For Halloween one year he appeared in the costume contest wearing a too-tight white undershirt with the school principal’s name scratched on the front in big block letters. Purely absurd, the “costume” led the boy to bear absolutely no resemblance to the short, bearded and bespeckled school leader. It was hilariously perfect, a proto-hipster moment of irony a decade ahead of its time.

Over the years the young man formed a band that would play occasionally on weekends, in the corner behind some lunch tables. The boy himself was not much of a musician, nor were those he had recruited to join him. It didn’t concern him in the least that only a few in his group really knew how to play their instruments. They played and played and played, their fearless frontman wheezing out Soft Cell, wielding a toy keytar. They had a blast.

And it so happened that this particular gentleman simply didn’t stop … he would sit in his room for days writing and recording and writing and recording and playing and singing and writing some more. Supposedly he and his friends wrote and recorded a whole record in a day once. Maybe it was terrible, it didn’t much matter. He learned, they grew, and kept going.

Everything we make goes away, the code we write, the product we ship, the furniture we build, the clothes we buy, the meals we make.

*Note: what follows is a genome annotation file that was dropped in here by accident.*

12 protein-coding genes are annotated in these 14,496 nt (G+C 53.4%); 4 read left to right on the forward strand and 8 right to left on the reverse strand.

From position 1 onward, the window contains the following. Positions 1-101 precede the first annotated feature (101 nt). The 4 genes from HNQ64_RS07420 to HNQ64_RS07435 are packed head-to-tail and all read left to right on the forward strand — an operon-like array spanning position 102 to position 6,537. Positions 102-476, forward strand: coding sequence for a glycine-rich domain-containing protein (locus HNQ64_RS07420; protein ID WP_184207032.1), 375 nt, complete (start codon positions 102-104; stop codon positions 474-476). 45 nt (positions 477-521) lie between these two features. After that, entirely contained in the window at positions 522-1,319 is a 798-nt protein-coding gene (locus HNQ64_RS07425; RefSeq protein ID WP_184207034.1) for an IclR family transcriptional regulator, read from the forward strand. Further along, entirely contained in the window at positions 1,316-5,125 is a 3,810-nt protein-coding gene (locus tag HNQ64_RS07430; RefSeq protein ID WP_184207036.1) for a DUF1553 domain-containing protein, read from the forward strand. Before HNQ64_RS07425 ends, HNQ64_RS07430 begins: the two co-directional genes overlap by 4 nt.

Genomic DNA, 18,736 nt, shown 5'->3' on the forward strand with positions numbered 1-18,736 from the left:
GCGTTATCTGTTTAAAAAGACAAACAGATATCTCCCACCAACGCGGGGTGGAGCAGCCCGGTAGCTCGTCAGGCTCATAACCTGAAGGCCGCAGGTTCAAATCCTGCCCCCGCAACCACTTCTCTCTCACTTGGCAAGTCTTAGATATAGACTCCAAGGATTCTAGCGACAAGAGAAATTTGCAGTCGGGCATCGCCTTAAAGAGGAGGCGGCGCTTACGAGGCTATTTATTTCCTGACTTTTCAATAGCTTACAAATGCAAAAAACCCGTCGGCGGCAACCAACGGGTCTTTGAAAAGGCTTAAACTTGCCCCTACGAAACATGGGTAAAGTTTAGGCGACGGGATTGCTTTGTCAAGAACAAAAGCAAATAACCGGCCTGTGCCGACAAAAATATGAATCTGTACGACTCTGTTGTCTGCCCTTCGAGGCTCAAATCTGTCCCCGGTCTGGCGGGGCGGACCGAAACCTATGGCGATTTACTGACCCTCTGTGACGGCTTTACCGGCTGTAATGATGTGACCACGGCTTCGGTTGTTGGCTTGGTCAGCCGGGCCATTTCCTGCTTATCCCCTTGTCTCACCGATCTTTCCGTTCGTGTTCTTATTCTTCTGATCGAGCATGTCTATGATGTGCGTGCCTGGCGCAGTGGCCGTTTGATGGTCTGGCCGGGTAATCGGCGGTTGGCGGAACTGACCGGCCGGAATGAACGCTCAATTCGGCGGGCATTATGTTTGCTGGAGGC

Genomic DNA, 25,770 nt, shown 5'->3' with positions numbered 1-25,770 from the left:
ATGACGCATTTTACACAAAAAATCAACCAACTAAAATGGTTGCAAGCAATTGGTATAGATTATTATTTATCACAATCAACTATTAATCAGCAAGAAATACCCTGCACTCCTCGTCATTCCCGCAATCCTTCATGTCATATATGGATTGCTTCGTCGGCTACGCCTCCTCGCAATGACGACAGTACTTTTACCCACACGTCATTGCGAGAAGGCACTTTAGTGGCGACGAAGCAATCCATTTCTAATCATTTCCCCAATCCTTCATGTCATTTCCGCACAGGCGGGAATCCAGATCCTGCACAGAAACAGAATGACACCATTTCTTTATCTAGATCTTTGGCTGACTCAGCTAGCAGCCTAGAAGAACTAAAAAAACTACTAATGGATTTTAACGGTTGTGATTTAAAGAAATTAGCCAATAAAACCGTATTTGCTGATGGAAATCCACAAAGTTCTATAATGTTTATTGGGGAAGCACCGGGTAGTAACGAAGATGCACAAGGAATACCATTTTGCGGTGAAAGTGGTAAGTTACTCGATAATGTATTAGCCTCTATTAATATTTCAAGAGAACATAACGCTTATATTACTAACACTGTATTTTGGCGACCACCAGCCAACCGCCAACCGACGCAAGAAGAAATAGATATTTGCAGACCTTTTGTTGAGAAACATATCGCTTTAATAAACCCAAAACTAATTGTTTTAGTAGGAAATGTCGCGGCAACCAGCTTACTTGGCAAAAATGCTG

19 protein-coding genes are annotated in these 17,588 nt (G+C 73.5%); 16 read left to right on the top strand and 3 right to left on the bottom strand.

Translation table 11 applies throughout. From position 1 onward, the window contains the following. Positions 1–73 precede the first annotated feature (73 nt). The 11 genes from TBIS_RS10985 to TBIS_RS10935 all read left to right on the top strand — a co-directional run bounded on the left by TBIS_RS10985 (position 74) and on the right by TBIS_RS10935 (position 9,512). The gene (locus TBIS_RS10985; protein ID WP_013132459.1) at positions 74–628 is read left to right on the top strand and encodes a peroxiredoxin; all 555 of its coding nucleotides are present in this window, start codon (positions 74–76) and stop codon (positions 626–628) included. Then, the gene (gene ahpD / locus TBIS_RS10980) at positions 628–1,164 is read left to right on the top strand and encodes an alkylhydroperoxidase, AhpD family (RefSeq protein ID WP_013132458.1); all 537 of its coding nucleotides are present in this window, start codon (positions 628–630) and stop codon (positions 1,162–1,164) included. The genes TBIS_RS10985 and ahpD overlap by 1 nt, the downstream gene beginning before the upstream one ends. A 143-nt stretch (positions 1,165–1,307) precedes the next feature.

Make something useful and enjoy the process, learn from your efforts and be prepared to let your work pass away into the ether. There are always more ideas, more projects, more excitement, more value to create, so give yourself the courage to go harder and faster. Be fearless.

The young man was named Win.

He won the costume contest. Years later he and some friends won Album of the Year.

Keep going. When you are scared or tired, when you doubt yourself, when you don’t think you have enough skill, enough experience, enough talent … just go harder.

Demoing Product

Most product demos are disastrous. I’ve gone through more trainwrecks than I would care to have, and thought I’d share some of my scars and random learnings on the topic.

  1. Beware the projector. These things are the devil. You have three challenges here: a) severely limited resolution b) severely limited contrast and c) unpredictable connection to the demo machine. Mitigate the first by bumping up the resolution as much as possible, and using browser zoom to position your (web) product correctly. Regarding contrast, be prepared for your product to have far less visual impact compared to your cinema display; if your product has a dark background with lots of sleek grays (think Spotify), be prepared to explain why the app looks like a pile of melted driveway sealant. As far as the peripheral connection s concerned, be sure you know how to resync displays, and also to have tried that particular projector with the demo machine prior to the demo.